Earlier this week we pointed to an Observer story that discussed in detail a case of doctor discipline gone awry. The bad doctor in that case was described in horrific terms by his own colleagues. Yet, even though those who saw him operate on unsuspecting patients went to great lengths to warn others about his poor skills, it took months and months before any official action was taken. In the meantime, at least two patients were killed and several others paralyzed as a result of his malpractice.
Doctor Discipline – Patients Should Come First
This topic has received significant attention over the past few weeks, as various other media outlets have honed in on the consistent problem of lackluster enforcement by state medical boards. A USA Today article–which we also discussed–provided similar examples of chronically negligent doctors who are allowed to see patient after patient. The problem is not limited to a single state or practice area. It is widespread.
Yet, even though no one you ask would suggest that allowing bad doctors to practice is acceptable, there remains significant political disagreement about the way to tackle the problem. While few would make such statements publicly, there are some who believe that protecting the medical profession as a whole is more important than demanding high standards in the interests of patients.
To turn the tide, it is important for all of us who care about minimizing malpractice to engage in the discourse and share information about the real need for disciplinary change.
Patient Safety is Popular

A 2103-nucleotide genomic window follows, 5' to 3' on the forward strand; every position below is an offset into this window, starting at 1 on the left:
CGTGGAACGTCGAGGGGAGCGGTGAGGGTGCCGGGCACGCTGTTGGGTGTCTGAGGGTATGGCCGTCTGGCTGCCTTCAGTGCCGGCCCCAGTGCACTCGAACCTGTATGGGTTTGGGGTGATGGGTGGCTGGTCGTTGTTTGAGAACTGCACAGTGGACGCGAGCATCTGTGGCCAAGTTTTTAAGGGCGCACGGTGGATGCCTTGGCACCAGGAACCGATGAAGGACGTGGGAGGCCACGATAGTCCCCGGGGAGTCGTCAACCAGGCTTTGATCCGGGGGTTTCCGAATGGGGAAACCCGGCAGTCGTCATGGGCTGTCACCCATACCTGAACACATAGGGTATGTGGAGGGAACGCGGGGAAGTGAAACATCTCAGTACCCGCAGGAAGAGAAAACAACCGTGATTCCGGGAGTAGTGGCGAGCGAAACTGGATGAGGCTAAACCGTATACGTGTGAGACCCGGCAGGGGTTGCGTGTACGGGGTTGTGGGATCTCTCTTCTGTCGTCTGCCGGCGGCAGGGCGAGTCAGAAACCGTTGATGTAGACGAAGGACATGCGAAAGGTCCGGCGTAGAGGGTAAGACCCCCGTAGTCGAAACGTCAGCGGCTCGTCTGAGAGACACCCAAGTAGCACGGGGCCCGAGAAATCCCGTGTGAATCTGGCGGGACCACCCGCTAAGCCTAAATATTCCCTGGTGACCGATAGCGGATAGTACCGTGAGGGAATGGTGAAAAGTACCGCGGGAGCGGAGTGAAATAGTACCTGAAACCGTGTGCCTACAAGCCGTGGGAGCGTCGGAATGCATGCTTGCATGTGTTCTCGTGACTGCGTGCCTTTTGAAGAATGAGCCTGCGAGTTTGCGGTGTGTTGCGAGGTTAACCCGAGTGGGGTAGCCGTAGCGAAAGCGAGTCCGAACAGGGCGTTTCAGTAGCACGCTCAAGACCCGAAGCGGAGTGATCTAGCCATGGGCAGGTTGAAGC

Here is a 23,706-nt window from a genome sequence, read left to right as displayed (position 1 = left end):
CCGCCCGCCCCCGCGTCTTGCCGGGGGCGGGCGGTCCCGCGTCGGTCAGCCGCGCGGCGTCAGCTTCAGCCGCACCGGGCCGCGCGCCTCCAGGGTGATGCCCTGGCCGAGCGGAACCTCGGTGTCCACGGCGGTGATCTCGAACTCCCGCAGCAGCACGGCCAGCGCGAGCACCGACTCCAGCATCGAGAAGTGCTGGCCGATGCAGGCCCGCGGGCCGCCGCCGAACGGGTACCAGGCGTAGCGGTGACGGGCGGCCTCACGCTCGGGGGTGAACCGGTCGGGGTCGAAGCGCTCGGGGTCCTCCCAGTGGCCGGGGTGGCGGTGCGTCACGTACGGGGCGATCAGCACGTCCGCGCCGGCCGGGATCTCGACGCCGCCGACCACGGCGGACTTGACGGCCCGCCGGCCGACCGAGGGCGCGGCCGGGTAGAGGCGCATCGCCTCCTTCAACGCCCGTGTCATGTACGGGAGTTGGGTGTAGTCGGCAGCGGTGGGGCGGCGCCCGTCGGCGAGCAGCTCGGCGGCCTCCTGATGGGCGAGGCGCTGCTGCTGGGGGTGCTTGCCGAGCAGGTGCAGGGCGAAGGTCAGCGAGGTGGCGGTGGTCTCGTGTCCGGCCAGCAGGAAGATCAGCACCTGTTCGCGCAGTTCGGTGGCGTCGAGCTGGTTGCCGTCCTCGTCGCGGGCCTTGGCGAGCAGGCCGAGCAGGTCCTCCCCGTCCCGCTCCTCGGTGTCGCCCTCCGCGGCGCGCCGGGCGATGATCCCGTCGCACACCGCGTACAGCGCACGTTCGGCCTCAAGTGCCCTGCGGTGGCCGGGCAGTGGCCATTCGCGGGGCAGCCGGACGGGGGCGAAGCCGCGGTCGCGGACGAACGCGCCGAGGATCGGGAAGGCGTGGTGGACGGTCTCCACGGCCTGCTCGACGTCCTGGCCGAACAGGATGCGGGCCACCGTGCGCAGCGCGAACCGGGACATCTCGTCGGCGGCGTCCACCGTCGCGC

This week, the USA Today ran some of the responses that it received from community members on its high-profile medical discipline story. Some of the responses are encouraging, with many writers explaining what can be done to improve the situation. For example, several pointed out that the loophole which allows doctors who lose their license in one state and move to another should be closed.
Other mentioned that it is critical for doctors to be regulated by non-doctors. There are downsides to self-regulation, with the tendency for those in the same industry to give preference to the interests of the medical professional–not the patient. That is particular true in medicine, when mistakes are not easily fixed and can be a matter of life and death.
The President of the American Association for Justice, Burton LeBlanc, also wrote in to share the AAJ’s perspective on the situation. His letter reminded that the civil justice system acts as a critical check on the industry. Because of the justice system, and consumers’ ability to demand recourse on their own, many big interests–including the healthcare industry–are required to prioritize safety.
He noted that, “If no one is accountable, no one is safe. Any limits on access to accountability through the courts leave every American at risk.”
This is one of many reasons why all limits on the civil justice system should be guarded against. Any time others attempt to paint the justice system in a negative light, it is critical to explain the role that it plays, filling the large gaps where regulatory systems fall short.
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